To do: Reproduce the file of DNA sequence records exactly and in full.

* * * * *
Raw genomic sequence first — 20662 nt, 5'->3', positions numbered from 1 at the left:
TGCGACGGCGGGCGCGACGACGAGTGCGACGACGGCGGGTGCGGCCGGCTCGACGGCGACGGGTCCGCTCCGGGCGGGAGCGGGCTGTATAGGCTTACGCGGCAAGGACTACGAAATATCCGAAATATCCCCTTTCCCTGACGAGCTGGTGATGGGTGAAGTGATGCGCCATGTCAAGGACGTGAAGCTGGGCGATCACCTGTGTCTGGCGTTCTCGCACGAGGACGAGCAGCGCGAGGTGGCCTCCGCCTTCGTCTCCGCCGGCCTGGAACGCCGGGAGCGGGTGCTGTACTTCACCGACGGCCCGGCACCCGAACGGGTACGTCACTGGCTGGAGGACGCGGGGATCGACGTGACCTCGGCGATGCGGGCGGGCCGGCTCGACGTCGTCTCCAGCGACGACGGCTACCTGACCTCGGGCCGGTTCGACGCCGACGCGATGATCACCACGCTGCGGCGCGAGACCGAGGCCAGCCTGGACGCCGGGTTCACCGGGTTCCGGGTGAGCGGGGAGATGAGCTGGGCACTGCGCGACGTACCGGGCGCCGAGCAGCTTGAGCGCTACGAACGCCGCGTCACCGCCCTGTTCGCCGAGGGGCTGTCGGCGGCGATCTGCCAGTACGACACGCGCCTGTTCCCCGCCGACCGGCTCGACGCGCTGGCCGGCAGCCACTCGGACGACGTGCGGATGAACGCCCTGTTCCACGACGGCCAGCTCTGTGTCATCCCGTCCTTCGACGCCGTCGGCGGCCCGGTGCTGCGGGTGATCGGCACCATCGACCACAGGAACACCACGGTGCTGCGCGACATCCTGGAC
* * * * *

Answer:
Raw genomic sequence first — 20662 nt, 5'->3', positions numbered from 1 at the left:
TGCGACGGCGGGCGCGACGACGAGTGCGACGACGGCGGGTGCGGCCGGCTCGACGGCGACGGGTCCGCTCCGGGCGGGAGCGGGCTGTATAGGCTTACGCGGCAAGGACTACGAAATATCCGAAATATCCCCTTTCCCTGACGAGCTGGTGATGGGTGAAGTGATGCGCCATGTCAAGGACGTGAAGCTGGGCGATCACCTGTGTCTGGCGTTCTCGCACGAGGACGAGCAGCGCGAGGTGGCCTCCGCCTTCGTCTCCGCCGGCCTGGAACGCCGGGAGCGGGTGCTGTACTTCACCGACGGCCCGGCACCCGAACGGGTACGTCACTGGCTGGAGGACGCGGGGATCGACGTGACCTCGGCGATGCGGGCGGGCCGGCTCGACGTCGTCTCCAGCGACGACGGCTACCTGACCTCGGGCCGGTTCGACGCCGACGCGATGATCACCACGCTGCGGCGCGAGACCGAGGCCAGCCTGGACGCCGGGTTCACCGGGTTCCGGGTGAGCGGGGAGATGAGCTGGGCACTGCGCGACGTACCGGGCGCCGAGCAGCTTGAGCGCTACGAACGCCGCGTCACCGCCCTGTTCGCCGAGGGGCTGTCGGCGGCGATCTGCCAGTACGACACGCGCCTGTTCCCCGCCGACCGGCTCGACGCGCTGGCCGGCAGCCACTCGGACGACGTGCGGATGAACGCCCTGTTCCACGACGGCCAGCTCTGTGTCATCCCGTCCTTCGACGCCGTCGGCGGCCCGGTGCTGCGGGTGATCGGCACCATCGACCACAGGAACACCACGGTGCTGCGCGACATCCTGGAC